* 1 Nonfiction exposition
o 1.1 Types of expository writing
* 2 Exposition in fiction
o 2.1 Exposition as a fiction-writing mode
o 2.2 Information dump
o 2.3 Parodies of information dump
* 3 Incluing
* 4 See also
* 5 Further reading
* 6 Notes
 Nonfiction exposition
 Types of expository writing
* Sequence writing lists or steps in chronological order or how they happen.
* Descriptive essays use the senses of sight, smell, touch, hearing, and taste to provide the reader with a mental image or feeling about the subject.
* Classification writing uses an organizational strategy to arrange groups of objects or ideas according to a common theme.
* Comparison writing shows the similarities and differences between two or more subjects.
* Cause-and-effect writing, also known as analysis, identifies the reasons for an event or situation.
 Exposition in fiction
 Exposition as a fiction-writing mode
Within the context of fiction, exposition is the fiction-writing mode for conveying information. According to Robert Kernen, "Exposition can be one of the most effective ways of creating and increasing the drama in your story. It can also be the quickest way to kill a plot's momentum and get your story bogged down in detail. Too much exposition, or too much at one time, can seriously derail a story and be frustrating to the reader or viewer eager for a story to either get moving or move on." (Kernen 1999, p. 57)
Exposition in fiction may be delivered through various means. As noted by Ansen Dibell, the simplest way is to just place the information between scenes as the all-seeing, all-knowing (but impersonal and invisible) narrator.(Dibell 1988, p. 51) Jessica Page Morrell has observed that various devices, such as trial transcriptions, newspaper clippings, letters, and diaries may be used to convey information.(Morrell 2006, p. 94) Another means of delivering information is through a character, either as dialogue or through the character's thoughts.(Dibell 1988, p. 51-52)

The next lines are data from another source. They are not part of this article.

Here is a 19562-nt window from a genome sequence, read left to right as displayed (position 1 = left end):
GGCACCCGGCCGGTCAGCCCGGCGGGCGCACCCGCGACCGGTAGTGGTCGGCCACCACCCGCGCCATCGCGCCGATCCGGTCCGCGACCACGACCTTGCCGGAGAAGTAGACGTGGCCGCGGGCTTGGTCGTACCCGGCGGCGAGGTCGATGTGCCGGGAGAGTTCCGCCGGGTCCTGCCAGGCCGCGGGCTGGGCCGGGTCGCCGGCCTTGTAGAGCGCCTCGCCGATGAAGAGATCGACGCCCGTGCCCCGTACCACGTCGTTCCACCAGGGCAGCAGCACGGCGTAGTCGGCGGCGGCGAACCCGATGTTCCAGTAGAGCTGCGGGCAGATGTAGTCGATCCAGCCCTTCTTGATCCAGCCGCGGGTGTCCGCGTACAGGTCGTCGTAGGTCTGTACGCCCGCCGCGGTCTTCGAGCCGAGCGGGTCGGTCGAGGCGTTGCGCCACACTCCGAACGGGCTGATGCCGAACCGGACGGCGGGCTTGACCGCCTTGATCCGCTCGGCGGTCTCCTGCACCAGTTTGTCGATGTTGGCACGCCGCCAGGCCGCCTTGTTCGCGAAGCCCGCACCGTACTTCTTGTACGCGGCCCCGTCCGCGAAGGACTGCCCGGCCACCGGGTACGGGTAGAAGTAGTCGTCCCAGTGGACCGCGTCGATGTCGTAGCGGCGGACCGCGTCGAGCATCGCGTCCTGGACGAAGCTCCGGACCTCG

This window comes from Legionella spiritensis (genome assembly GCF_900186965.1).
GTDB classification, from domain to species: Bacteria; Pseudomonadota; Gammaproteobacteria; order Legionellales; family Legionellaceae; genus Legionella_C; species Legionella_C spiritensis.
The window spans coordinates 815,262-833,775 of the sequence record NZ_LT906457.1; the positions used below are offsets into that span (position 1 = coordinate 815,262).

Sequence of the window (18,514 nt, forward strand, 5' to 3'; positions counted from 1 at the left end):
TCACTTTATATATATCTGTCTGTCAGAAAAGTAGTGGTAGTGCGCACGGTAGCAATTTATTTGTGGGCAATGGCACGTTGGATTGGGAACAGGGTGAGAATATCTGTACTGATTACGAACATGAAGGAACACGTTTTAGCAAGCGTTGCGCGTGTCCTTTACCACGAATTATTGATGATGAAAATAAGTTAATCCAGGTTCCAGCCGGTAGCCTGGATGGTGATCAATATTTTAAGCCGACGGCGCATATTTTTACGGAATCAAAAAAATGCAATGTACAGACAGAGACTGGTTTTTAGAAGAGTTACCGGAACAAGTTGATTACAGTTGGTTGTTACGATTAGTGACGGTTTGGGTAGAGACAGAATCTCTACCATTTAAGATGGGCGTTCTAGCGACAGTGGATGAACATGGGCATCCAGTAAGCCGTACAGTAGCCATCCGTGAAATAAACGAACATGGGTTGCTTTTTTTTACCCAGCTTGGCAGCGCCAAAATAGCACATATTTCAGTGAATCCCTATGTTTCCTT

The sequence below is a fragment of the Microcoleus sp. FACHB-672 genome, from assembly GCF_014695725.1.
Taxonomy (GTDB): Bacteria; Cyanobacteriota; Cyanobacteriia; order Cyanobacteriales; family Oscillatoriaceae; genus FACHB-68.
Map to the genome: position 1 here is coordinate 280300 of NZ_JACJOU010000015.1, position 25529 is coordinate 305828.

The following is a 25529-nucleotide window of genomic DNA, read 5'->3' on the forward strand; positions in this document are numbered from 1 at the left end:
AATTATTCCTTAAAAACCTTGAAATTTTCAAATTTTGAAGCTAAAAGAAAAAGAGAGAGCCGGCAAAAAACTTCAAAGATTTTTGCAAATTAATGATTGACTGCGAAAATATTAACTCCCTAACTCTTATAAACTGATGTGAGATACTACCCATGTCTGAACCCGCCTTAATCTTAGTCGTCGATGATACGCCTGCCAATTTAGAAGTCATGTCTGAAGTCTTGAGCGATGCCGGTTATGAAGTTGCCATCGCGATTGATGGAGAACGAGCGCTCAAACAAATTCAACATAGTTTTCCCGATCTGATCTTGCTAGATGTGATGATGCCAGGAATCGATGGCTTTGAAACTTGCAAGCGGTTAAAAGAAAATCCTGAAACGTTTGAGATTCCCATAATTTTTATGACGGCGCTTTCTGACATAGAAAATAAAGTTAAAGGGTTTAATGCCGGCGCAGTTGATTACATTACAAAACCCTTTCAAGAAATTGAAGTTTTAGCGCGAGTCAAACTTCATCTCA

Information dump
When the presentation of information in fiction becomes wordy, it is sometimes referred to as an "information dump," "exposition dump," or "plot dump." Information dumps expressed by characters in dialogue or monologue are sometimes referred to as "idiot lectures."
Information dumps are sometimes placed at the beginning of stories as a means of establishing the premise of the plot. In serial television drama, exposition in individual episodes often appears as a brief montage of scenes from earlier episodes, prefaced with the phrase "Previously on [name of series]." Villain speech is a specific form of exposition in which the villain describes his sinister plans to a helpless hero, often prefacing his exposition with the comment that it can't hurt to divulge the plan, since the hero will be dead soon anyway (or the plan will be impossible to stop in the short time available). The villain's motivation sometimes includes his desire to have his cleverness admired by the character most capable of appreciating it. Examples include Comic book supervillains and villains in James Bond movies.